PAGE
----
Each of the gating circuits which connect the individual channel reading circuits to the bus 18 may be of the type illustrated more specifically in FIGURE 3. 1n FIGURE 3, the gating section 3 2 will be seen to comprise two separate AND gating circuits 72 and 74.. The input to the gate 72 is the output of the reading circuit for channel 1 and the output from that parity check flip-flop P01, the latter of which is adapted to be switched to the reset state prior to the normal reading operation by means not shown.
The gate 74 will be seen to be an AND gate having an input PG which represents an output signal from the parity generator 30. The other input to the gate 74 is the negation output of the parity check flip-flop P01, this output being activated upon the occurrence of a channel error as indicated by the presence of a signal 0E1. Y
It will be apparent from a consideration of FIGURE 3 that in the event a normal parity check of the operation is going on, the gate 72 will be opened by the signal P01 and the signals from the channel 1 read circuitry will pass to the bus 18.
In the normal read operation, that is, the first time that a record of information is being read by way of the read circuitry 14, the data will come in from the read circuitry and will pass directly out to the bus 18. At the same time, the data will be examined by way of the parity generator 30 which will produce, for each frame transferred,
a parity bit in accordance with the input data bits from channels 1 through 8. The resultant output of the parity generator 30 will then be compared with the parity check bit coming in from channel 9 by way of gate 68. Upon the appearance of the proper output from the parity generator 30 and a related parity check bit, a check signal will be produced to indicate that a transfer of that particular frame has been made without error.
As each frame of each word is transferred into the memory 20 of FIGURE 1, the word may be assembled so that all of the 48 data bits making up the word may be stored in a single address location. The word assembly process may be effected under program control by a series of transfers and shifts as will be well understood by those skilled in the art.
After all the words of the record, including the check word, are transferred into the memory, it may be desirable to go through a correction routine if an error condition has been sensed in checking the parity of the individual frames of each word transferred. This checking operation may be carried on by way of the circuitry illustrated in FIGURE 4. Each of the words read in the memory may be programmed into the accumulator for a half-add type of accumulation. This half-adding operation may be carried out using standard programming techniques wherein the suppression of carry between bit positions within the accumulator is carried out during the adding or accumulating process. All of the record words and the check Words will he transferred into the accumulator in the course of this half-adding operation. The halfadding operation will result in zeros appearing in all bit positions wherein there are no errors associated with the transfer. 'In the event that an error condition is detected, a one will appear in the bit position in the accumulator to identify the particular bit found to be in error.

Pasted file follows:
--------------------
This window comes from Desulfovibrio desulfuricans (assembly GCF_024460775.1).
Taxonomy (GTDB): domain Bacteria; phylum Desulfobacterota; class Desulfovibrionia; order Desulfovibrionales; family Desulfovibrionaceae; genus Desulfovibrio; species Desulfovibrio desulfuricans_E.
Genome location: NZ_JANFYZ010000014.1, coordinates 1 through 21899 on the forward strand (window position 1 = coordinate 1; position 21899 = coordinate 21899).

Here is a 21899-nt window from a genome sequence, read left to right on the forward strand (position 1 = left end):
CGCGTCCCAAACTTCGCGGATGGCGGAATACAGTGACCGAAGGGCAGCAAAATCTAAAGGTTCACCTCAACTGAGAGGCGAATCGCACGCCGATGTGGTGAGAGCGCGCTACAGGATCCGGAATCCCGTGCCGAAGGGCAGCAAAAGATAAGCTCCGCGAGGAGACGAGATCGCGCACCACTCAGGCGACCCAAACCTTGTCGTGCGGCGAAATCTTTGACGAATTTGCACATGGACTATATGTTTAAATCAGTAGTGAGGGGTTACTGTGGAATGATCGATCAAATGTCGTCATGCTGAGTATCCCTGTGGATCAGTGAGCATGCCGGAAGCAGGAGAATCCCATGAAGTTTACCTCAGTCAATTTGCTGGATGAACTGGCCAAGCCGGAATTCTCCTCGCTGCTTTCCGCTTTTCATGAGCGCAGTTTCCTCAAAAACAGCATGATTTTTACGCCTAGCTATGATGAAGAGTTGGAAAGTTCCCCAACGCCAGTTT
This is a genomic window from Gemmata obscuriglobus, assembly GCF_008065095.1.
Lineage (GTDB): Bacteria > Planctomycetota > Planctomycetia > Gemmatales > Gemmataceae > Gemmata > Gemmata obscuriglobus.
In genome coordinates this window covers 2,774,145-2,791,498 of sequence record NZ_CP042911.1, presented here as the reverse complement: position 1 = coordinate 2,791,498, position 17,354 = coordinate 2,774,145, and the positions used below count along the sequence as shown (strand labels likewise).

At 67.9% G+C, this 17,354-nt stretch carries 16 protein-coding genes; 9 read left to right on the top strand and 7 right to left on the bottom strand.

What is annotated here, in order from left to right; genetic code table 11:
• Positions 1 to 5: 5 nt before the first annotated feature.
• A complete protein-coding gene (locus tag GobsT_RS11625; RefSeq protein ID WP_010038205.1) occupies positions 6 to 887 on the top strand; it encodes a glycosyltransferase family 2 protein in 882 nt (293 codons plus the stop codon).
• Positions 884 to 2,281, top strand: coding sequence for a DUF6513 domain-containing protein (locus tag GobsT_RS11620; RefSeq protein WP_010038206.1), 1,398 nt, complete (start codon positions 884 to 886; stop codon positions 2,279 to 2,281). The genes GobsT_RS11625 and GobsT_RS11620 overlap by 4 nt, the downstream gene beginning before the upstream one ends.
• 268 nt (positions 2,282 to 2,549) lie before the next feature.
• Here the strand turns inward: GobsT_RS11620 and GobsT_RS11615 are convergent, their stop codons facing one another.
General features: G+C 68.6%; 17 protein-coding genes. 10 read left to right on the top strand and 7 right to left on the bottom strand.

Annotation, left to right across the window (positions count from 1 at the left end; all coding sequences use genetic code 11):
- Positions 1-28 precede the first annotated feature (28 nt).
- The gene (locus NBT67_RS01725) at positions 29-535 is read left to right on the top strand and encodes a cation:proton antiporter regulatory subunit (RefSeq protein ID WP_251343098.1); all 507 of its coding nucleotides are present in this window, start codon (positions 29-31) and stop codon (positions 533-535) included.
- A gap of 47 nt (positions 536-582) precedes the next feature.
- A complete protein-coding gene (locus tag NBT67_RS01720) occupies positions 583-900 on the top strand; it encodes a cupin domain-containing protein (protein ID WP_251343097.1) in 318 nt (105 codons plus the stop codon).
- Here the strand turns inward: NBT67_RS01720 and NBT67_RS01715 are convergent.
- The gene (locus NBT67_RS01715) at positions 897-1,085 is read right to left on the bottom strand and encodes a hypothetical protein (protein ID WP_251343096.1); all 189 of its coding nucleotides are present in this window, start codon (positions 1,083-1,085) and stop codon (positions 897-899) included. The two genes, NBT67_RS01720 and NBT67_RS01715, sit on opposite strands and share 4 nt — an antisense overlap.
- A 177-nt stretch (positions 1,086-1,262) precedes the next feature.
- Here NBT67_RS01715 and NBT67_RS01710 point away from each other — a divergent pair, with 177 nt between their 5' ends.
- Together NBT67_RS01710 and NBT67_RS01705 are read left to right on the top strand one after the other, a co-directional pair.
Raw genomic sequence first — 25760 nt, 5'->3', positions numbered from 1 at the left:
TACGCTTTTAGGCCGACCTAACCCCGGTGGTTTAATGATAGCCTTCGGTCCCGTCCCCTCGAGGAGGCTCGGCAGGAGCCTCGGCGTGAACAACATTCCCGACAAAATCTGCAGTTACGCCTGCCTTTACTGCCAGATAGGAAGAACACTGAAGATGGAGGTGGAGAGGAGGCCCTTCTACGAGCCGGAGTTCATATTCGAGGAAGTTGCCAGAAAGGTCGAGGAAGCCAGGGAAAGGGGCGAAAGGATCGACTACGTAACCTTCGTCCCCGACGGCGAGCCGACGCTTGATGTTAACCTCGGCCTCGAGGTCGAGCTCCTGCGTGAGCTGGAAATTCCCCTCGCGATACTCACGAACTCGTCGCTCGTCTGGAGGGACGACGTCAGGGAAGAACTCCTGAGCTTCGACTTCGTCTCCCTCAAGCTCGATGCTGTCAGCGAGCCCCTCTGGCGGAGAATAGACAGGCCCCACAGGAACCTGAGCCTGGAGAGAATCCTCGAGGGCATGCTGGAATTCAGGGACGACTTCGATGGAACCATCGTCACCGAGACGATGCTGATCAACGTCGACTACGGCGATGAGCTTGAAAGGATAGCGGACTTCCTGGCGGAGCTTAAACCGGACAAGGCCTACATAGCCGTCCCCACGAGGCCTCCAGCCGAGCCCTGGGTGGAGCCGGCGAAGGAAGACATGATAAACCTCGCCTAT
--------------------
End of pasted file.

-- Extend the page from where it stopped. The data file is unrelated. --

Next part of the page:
The apparatus in FIGURE 4 is adapted for connection to the output of the accumulator. Here a total of eight separate OR gates or buffer circuits are provided. Thus, referring to Table 1, the bit positions associated with channel 1 are bits 1, 3, 17, 19, 33 and 35. As viewed in FIG- URE 4, the bit position in the accumulator corresponding to channel 1 are all buffered together on the OR gate 80. The presence of an output of gate 80 Will indicate the presence of a channel error in channel 1, the channel error being indicated by the channel error signal CB1. Similar inputs will be seen to he provided on a further series of OR gating circuits for producing error signals related to the channels 2 through 8.
The channel error signals CB1 though CES are adapted for connection to an appropriate shift register 82 which is adapted to store the presence of an indicated error signal in any particular channel. Shift register 82 has an output SRO which is arranged for connection to a parity check-fiip-flop PC. This parity flip-flop PC is normally switched in the set state and is arranged to be switched to the reset state upon the application of a signal from the shift register 82. When the flip-flop PC is switched into the reset state by an output signal from the shift register 82, the negation output P G will become active on an AND gate 84 so that upon the appearance of a further signal from the shift register 82, a signal will be passed to the gate 84 to an uncorrectable channel error indicator circuit 86, the latter of which may also take the form of a flip-flop or other similar signal storage device.